- Summary of the project, product, framework
AECOM was engaged by the Australian Antarctic Division (AAD) in 2020 to undertake conceptual planning and design of a complete station-wide refresh of its Macquarie Island research station in the subantarctic zone. This work remains underway currently.
Using scant existing data, the planning team created a 3D model of the entire station, including terrain, buildings, vegetation, services infrastructure, roads and fences.
This model was visualised in gaming engine software to create a fully interactive, integrated and contextualised site.
Due to the remoteness of the site, the model was necessary to conduct informed planning activities for the works and understand the contextual infrastructure.
- Description of project or framework addressing the assessment criteria
AM Principles & Benefit to Organisation
The model was created in the first instance as a conceptual planning tool, however it evolved throughout the course of the project into a training aid, a PR presentation and ultimately – as the basis for the detailed design of the station refurbishment works. The organisational objectives of the AAD are primarily governed by the remoteness of the facilities managed under their remit – i.e. adherence to resupply schedules, accurate cargo manifests, liveability of stations and needs of expeditions.
The achievement of these organisational outputs is only possible with careful pre-planning and a commitment to the validity of information used as the basis for planning decisions. The virtual site model utilised custom-built 3D buildings and infrastructure checked by station personnel for dimensional accuracy and cross-compared to as-built drawings and current photos to ensure validity.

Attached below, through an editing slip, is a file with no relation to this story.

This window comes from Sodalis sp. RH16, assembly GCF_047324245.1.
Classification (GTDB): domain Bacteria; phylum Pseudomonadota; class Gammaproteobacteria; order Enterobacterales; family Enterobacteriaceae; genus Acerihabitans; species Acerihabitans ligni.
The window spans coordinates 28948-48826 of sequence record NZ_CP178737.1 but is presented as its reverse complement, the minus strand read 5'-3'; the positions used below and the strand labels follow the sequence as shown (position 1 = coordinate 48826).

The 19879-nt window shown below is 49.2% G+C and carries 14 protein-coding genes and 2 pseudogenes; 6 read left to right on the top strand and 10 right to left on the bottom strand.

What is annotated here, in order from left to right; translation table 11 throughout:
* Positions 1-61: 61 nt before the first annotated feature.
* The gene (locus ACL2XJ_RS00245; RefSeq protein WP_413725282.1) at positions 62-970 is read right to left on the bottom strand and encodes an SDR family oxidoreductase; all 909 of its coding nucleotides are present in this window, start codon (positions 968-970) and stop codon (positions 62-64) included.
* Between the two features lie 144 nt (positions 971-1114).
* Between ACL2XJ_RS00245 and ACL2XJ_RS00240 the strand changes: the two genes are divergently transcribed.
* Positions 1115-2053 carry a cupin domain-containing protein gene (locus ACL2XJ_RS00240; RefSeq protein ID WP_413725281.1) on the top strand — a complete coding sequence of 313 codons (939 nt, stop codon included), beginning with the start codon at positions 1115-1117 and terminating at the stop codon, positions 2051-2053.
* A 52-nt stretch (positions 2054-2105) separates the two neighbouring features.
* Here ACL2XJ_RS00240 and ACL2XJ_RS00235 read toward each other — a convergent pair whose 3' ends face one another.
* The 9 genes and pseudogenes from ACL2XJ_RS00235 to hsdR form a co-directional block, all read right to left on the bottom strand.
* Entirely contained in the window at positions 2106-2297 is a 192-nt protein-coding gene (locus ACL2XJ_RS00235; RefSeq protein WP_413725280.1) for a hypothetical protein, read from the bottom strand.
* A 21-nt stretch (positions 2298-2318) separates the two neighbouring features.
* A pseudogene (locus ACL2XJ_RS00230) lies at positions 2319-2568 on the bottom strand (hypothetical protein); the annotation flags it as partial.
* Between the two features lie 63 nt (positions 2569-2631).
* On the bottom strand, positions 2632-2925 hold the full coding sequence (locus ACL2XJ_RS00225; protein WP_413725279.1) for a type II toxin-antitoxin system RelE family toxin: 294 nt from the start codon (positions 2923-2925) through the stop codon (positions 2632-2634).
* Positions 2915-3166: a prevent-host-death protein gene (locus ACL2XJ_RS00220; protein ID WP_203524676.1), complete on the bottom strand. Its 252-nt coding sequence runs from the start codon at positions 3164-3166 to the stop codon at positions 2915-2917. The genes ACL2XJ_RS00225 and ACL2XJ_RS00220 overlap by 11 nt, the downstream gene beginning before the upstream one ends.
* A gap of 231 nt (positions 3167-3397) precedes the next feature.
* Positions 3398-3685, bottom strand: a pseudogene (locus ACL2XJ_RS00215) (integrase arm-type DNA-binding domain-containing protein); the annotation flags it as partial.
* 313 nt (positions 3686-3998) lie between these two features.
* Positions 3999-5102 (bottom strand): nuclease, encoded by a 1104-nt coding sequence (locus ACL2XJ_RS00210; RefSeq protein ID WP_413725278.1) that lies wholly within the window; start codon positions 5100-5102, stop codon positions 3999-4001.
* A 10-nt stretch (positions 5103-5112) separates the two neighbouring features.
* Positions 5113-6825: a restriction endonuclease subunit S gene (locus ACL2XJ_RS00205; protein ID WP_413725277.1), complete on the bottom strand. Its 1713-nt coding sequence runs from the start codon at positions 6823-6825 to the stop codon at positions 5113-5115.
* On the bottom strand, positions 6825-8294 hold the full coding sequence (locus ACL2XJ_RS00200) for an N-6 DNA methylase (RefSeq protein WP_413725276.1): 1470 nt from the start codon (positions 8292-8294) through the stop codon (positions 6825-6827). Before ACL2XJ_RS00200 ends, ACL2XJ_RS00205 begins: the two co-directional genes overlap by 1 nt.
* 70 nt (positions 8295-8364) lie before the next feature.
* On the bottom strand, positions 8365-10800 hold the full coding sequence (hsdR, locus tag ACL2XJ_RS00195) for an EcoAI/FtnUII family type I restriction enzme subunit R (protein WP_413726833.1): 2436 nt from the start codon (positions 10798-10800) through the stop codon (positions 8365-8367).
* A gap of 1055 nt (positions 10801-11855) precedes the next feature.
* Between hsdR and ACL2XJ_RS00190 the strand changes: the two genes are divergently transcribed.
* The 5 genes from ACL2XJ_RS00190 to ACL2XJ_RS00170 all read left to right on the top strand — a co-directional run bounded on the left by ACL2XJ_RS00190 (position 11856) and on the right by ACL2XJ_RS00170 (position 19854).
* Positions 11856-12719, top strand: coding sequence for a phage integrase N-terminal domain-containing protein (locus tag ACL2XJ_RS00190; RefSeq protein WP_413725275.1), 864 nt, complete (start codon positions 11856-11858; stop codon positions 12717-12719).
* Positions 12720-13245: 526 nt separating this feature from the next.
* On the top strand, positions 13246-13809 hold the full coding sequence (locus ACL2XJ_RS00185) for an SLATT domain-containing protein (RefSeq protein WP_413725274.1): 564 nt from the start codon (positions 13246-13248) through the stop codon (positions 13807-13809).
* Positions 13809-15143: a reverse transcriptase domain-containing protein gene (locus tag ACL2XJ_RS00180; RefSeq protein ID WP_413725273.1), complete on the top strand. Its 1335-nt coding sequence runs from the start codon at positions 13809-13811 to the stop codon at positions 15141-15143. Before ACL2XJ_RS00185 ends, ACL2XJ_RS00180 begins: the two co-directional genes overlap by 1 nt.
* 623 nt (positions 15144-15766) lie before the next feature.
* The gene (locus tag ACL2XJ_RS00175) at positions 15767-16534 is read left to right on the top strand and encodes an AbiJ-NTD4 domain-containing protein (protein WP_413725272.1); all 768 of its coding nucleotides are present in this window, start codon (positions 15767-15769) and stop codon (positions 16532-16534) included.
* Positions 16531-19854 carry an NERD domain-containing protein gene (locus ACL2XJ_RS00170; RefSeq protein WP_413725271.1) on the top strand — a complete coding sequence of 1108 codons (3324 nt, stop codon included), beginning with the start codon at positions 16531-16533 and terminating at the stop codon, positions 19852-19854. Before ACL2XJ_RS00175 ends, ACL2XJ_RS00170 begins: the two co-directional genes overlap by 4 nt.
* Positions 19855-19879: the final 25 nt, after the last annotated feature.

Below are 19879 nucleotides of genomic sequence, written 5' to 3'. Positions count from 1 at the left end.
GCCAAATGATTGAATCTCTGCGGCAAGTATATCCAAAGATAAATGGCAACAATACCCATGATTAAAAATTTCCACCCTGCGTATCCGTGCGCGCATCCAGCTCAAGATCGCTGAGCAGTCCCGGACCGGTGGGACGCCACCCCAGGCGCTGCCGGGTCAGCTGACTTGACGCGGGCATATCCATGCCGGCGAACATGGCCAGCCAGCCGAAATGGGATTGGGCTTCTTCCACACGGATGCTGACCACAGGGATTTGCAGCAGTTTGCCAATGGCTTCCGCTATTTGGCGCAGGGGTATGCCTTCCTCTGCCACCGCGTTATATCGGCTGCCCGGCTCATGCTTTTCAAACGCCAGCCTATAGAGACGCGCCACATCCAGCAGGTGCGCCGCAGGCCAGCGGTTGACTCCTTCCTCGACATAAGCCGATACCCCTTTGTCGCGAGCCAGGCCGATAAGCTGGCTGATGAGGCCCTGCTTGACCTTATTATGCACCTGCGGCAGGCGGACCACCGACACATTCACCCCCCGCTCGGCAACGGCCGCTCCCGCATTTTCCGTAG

Terrain layers used within the model were based on surveyed data – ensuring that the levels of the surface were accurate. Vegetation, FF&E and contextual elements were added based on photos, creating a full ‘site picture’ of the entire station and its contextual surroundings.
These procedures regarding validity of information inputs to the model ensured that the quality of data within was:
This assurance of initial data accuracy enabled:
- Planning decisions to be made with confidence and certainty irrespective of geographic location
- Rapid and intuitive understanding of the core message content (confirmation of dimensions / accuracy checks etc.) by the station team to not detract from their existing job demands.
Planners and site managers alike could then make full use of the combined contextual data in a fully informed capacity. The model and its core principle of ‘up-front information’ sought to either eliminate, or mitigate to the highest degree possible – organisational risks that may threaten the required outputs of the AAD relating to the liveability and unique requirements of its remote outposts.
Due to the infrequency of supply trips to the station, only made possible by an extremely limited number of resupply assets – confidence that the resupply missions achieve their required objectives must be exceptionally high. For a station-wide refurbishment project, it is essential that all personnel are not only delivered to site safely but are provided with:
- Suitable accommodations
- Amenities and ablutions
- Medical needs
- Hygienic facilities
- Required equipment and materials
It should be noted that these new works requirements are supplementary to those of the expeditioners that already reside on or are planned to visit the island – requiring a level of planning over and above that of a ‘standard’ expedition, which is by itself a significant undertaking.
The AAD greatly aided via their support of the construction of a virtualised site model that would assist in providing the necessary information to meet their operational needs. There was recognition of the value that an integrated model provided and encouragement to populate it to a level of detail that would present no ambiguity to either strategic planners or station members on the ground.
Where key organisational requirements came to the fore in the course of model development, they were integrated to ensure that the content would be not only accurate, but organisationally useful.